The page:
From Environment Canada:
“A WEATHER SYSTEM MOVED INTO ALBERTA IN THE EVENING OF TUESDAY JUNE 5,
2012 AND TRIGGERED THUNDERSTORMS OVER SOUTHERN ALBERTA. THESE
THUNDERSTORMS PRODUCED LARGE HAIL, STRONG WINDS AND MULTIPLE
TORNADOES BEFORE WEAKENING IN THE LATE EVENING.”
That sums it up pretty well.
A rare beastie for these parts, riding a speedy jet stream up from Montana.
It’s not often we get a sustained upper level jet from the south, let alone the southeast, but there it was flying around the base of a big grinding low over Idaho. An almost worst case scenario developed as the forecasted south jet turned to the southeast and drilled the 30-50mm of liquid gold that was supposed to be fueling up the crops to the east directly into the foothills and mountains west of here, then it came rushing back out.
I haven’t heard of anything or seen anything epic in regard to the flooding yet, it’s been more like a good spring melt so far, but the melt is just beginning and there is likely to be a bunch more juice this weekend where it is not needed.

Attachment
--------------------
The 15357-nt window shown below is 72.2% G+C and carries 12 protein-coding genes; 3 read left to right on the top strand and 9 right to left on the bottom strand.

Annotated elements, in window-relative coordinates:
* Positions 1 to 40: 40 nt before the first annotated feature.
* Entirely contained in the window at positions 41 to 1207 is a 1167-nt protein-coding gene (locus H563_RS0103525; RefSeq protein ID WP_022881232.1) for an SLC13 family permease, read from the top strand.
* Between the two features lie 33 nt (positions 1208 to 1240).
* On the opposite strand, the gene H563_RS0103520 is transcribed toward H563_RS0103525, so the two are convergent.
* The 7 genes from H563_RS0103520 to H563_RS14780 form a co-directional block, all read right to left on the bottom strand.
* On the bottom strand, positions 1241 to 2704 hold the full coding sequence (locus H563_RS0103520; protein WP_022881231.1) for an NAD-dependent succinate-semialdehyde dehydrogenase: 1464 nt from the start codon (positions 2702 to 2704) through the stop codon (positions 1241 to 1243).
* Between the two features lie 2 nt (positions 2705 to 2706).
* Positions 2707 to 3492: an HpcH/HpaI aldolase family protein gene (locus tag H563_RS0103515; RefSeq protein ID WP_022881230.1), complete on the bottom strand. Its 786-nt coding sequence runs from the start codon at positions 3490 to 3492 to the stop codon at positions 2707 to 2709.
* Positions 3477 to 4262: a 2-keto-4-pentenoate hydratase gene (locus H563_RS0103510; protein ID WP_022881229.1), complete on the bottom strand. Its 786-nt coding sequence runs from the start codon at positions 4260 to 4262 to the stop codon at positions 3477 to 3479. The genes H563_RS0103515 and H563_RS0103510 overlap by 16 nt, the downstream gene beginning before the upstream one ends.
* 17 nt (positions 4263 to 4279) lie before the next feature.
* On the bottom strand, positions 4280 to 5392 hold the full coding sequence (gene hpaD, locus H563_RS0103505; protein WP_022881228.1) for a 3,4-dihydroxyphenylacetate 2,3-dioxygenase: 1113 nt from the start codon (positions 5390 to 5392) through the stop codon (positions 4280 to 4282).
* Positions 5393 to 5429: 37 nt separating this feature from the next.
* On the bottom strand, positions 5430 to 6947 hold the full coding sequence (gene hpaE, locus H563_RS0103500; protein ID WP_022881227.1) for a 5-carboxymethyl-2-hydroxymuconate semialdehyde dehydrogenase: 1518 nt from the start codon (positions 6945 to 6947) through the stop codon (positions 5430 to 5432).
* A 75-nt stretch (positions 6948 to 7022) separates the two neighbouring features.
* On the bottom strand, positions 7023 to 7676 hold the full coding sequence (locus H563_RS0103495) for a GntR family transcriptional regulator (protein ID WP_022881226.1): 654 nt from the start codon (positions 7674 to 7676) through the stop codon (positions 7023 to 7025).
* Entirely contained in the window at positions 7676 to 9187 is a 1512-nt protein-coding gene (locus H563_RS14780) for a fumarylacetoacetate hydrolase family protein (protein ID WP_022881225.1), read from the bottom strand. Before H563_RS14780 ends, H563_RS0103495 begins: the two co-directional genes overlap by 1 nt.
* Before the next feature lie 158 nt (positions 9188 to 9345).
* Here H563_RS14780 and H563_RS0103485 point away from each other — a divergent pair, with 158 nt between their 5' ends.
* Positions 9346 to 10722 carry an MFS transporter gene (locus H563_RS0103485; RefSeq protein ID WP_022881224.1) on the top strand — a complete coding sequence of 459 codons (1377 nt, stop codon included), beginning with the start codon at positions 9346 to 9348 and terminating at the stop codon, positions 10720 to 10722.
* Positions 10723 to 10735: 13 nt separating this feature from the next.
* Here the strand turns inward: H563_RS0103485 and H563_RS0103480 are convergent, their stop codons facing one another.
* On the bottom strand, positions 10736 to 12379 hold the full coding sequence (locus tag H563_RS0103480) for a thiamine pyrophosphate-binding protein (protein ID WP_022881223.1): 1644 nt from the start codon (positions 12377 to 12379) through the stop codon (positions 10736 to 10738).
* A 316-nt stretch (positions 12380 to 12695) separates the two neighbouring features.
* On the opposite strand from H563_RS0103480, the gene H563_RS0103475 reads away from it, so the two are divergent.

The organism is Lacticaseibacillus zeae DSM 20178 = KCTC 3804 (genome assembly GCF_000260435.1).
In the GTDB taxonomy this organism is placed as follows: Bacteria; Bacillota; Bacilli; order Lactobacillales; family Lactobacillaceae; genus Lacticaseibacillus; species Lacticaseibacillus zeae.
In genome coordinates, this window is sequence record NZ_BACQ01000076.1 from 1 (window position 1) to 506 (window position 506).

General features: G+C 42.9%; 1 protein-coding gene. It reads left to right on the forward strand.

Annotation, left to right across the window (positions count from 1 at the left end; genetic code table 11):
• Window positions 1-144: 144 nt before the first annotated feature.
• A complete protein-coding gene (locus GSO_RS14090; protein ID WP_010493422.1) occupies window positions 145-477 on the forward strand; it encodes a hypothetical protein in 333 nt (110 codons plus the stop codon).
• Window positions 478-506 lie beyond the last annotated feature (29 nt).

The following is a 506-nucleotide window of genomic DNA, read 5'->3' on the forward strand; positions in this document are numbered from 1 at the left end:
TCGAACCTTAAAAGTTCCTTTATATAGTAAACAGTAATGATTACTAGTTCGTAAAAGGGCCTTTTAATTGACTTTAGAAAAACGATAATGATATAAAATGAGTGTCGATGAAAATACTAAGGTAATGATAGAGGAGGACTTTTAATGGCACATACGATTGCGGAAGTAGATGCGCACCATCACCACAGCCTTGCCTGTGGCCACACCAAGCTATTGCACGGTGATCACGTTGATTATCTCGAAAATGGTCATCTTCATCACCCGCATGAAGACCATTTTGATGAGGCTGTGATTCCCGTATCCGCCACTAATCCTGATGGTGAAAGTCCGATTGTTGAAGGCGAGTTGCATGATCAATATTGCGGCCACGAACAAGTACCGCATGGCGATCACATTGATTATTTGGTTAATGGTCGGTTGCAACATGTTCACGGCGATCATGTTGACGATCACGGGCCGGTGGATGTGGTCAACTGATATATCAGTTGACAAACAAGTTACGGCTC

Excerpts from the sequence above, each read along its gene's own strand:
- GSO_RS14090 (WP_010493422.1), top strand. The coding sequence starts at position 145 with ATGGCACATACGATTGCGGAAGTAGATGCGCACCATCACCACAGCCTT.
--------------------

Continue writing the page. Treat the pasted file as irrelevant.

We spent the past two evenings out trolling around looking at the rivers to the west, not really sure what we might find, and not finding much. Dickson Dam is cranked open in anticipation of what surprises the June melt/monsoon combo can bring, Gleniffer lake is filling fast.
The foothills have been under a flood watch since the storm, all the way from Waterton to Grande Prairie, a few warnings too but nothing much has come of it that I have heard of, yet. A few closures but that is to be expected.
The set up is quite similar to 2005 and other big flood years. It always starts with a little flood like this to completely sog everything up, then the next rain hits the hills and the big flood starts.
All eyes are on the system pushing in tonight, earlier today there was mention of 100mm around Nordegg. Tonight’s models are moving it further south where we don’t want it to go. 100mm west of here and there is going to be trouble.
And a look back at the 2005 flood